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Pakistan Authorizes Spy Agency to Intercept Phone Calls and Messages

The federal government has granted Pakistan’s premier spy agency, the Inter-Services Intelligence (ISI), the authority to intercept phone calls and messages “in the interest of national security,”.

The spotlight on surveillance by spy agencies intensified following the release of audio clips of former Prime Minister Imran Khan and his wife Bushra Khan on social media before the February 8 general elections. Bushra and others petitioned the Islamabad High Court, challenging the unauthorized surveillance and privacy breaches. During the hearings, it emerged that the Pakistan Telecommunication Authority (PTA) had required telecom companies to fund, import, and install a mass surveillance system to access citizens’ data.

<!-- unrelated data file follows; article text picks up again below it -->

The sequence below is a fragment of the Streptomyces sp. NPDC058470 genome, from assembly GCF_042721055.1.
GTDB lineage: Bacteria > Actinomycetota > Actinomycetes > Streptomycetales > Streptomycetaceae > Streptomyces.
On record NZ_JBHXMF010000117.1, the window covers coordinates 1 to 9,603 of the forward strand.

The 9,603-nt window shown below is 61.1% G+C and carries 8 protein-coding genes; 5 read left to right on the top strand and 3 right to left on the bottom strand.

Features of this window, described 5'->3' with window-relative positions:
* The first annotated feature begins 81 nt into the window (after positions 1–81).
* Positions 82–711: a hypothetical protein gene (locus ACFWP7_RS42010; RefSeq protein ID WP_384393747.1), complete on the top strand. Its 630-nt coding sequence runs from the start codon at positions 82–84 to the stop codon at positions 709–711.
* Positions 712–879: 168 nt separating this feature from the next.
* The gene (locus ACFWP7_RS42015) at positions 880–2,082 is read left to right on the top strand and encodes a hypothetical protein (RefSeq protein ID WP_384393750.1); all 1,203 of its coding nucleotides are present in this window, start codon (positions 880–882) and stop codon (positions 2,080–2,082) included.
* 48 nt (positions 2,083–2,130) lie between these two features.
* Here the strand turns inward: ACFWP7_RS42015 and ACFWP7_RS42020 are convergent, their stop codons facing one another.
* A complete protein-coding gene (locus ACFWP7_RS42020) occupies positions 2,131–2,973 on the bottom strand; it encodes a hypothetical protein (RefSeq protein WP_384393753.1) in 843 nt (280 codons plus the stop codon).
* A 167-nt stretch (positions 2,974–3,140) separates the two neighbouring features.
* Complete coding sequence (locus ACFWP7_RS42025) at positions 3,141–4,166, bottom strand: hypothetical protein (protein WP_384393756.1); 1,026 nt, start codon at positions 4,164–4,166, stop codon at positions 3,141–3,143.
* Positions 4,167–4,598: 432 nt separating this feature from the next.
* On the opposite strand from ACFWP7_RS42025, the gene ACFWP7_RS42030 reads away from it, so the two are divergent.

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“In exercise of the powers conferred under section 54 of the Pakistan Telecommunication (Re-organization) Act, 1996 (the Act), the Federal Government, in the interest of national security and in the apprehension of any offense, is pleased to authorize officers not below the rank of grade 18, nominated from time to time by Inter-Services Intelligence (ISI), to intercept calls and messages or trace calls through any telecommunication system as envisaged under Section 54 of the Act,” the notification issued by the Ministry of Information Technology on July 8 stated.

Section 54 of the PTA Act addresses national security and allows such intercepts, although it does not specify the agency or the rank of officials authorized to issue the surveillance orders.

Omar Ayub Khan, the leader of the opposition in the National Assembly, condemned the government notification, labeling it a “black law.” “Everything can be tapped for national security,” he told reporters. “There is no clear definition of national security. It could be anything. Remember, this will be a black law.”

Established in 1948, the ISI gained prominence and power during the 1979-1989 Soviet occupation of Afghanistan and is now regarded as one of the most well-organized intelligence agencies in the developing world.